The Color of the Sunset

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AuthorHouse, 2012 - Family & Relationships - 108 pages
A memoir that looks at the author's relationships as seen through the art of Claude Monet. The Color of the Sunset makes a gesture toward Impressionism and toward impressions of a life viewed near the end of middle age. Marie Masters successfully braids her own history with Monet's legacy of "beauty, love and light." These two elements contrast each other, creating an energy that wouldn't exist if either were presented alone. For anyone who has ever wondered about life beyond divorce and failed relationships, here is a realistic but hopeful story about trying again. * Explore how relationships factor into life's metamorphosis. * See how art expresses the most fleeting, transformative moments. * Experience the heartache and the bliss of searching for love. "This memoir presents the author's relationships to various men and to the paintings of Claude Monet in thoughtful and interesting ways. Masters awakens insights into herself and courageously reveals some of her own flaws as well." Daniel Minock author of Thistle Journal: And Other Essays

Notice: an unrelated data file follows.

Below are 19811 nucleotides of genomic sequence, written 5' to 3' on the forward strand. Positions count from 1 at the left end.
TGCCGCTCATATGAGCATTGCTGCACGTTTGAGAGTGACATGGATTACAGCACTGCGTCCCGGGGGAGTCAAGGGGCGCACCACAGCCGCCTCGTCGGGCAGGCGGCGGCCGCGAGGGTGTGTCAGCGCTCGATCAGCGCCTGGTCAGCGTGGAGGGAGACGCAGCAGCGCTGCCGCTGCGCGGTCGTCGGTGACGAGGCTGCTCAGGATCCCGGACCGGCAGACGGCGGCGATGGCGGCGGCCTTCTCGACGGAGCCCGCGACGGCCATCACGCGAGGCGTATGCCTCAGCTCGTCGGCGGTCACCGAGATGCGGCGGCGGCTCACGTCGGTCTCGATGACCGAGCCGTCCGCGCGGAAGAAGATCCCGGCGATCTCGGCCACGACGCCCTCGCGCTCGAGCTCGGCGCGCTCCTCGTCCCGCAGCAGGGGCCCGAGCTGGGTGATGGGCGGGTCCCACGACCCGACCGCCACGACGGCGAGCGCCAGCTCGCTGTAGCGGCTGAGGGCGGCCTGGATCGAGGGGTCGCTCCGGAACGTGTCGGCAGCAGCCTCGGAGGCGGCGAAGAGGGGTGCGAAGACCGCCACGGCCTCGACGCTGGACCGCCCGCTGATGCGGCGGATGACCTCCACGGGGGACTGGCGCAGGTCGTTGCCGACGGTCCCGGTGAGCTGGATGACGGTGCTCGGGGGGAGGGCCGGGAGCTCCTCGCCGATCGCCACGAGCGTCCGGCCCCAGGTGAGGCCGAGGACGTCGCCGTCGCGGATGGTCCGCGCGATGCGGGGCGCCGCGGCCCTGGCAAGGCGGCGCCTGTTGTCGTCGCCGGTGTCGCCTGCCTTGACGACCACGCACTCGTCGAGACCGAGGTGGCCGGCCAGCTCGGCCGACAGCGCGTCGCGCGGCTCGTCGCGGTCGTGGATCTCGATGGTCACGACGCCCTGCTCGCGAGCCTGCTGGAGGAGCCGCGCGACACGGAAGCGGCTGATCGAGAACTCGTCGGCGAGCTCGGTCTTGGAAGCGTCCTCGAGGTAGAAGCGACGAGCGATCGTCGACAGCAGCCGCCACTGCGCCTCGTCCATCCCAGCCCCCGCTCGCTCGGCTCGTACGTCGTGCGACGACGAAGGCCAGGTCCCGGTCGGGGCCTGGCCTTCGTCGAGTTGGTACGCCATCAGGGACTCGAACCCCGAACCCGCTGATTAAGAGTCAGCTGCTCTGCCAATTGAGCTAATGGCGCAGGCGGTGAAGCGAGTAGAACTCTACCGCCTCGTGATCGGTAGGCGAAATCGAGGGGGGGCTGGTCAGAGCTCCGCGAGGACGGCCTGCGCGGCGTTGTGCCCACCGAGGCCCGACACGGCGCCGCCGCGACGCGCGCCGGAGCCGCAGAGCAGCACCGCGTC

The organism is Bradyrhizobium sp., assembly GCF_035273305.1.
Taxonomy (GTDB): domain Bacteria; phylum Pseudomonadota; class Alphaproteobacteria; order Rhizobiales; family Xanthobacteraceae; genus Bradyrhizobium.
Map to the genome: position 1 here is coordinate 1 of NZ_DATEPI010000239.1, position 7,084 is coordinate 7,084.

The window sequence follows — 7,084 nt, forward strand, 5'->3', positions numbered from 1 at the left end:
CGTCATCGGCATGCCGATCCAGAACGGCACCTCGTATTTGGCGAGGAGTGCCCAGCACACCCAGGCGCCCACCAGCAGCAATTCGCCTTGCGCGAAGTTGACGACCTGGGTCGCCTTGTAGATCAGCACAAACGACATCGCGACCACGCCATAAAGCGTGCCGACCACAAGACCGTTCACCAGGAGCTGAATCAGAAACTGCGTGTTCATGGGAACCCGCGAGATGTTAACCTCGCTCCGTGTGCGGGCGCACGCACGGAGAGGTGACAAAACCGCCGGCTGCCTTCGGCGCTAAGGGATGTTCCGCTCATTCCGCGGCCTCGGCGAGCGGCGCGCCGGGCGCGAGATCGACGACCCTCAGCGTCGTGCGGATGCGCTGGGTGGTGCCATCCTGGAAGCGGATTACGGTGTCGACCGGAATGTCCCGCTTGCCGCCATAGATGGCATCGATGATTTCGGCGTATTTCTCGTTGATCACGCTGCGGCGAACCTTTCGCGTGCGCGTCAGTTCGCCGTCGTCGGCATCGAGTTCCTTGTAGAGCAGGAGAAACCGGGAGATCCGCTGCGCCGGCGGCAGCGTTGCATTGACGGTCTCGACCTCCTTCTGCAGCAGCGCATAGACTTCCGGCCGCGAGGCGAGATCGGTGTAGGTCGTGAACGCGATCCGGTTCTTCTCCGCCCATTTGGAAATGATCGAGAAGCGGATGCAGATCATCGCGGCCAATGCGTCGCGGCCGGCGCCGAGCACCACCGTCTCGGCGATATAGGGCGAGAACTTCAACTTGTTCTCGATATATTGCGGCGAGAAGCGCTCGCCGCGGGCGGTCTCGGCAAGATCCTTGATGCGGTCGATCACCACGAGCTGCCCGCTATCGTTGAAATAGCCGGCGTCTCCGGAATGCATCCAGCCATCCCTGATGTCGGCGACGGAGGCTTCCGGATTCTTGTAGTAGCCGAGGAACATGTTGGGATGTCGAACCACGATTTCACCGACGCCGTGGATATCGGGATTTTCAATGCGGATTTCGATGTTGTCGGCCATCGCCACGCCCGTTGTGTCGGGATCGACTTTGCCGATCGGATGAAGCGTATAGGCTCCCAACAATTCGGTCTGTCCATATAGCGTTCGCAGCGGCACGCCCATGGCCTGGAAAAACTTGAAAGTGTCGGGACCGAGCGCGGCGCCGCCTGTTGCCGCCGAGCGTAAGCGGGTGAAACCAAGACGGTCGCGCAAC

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Contents

Section 1
795
Section 2
797
Section 3
800
Section 4
801
Section 5
811
Section 6
821
Section 7
829
Section 8
834
Section 11
859
Section 12
867
Section 13
875
Section 14
879
Section 15
886
Section 16
887
Section 17
891
Section 18
895

Section 9
849
Section 10
851

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About the author (2012)

In publishing her first memoir, Marie Masters marries two passions in one book: art and writing. She holds an MFA in Writing from Vermont College of Fine Arts. The culmination of a 25-year professional writing career ndash; including published articles, essays and short stories -- The Color of the Sunset reveals some of the most private moments from her marriage in a very evocative way. Coco Chanel once said, "How many cares one loses when one decides not to be something but to be someone." Masters opens her heart to readers not just as a memoirist, but as if she's talking to a friend or confidante. And she looks at classic art in a new way ndash; as a means for living an examined life.

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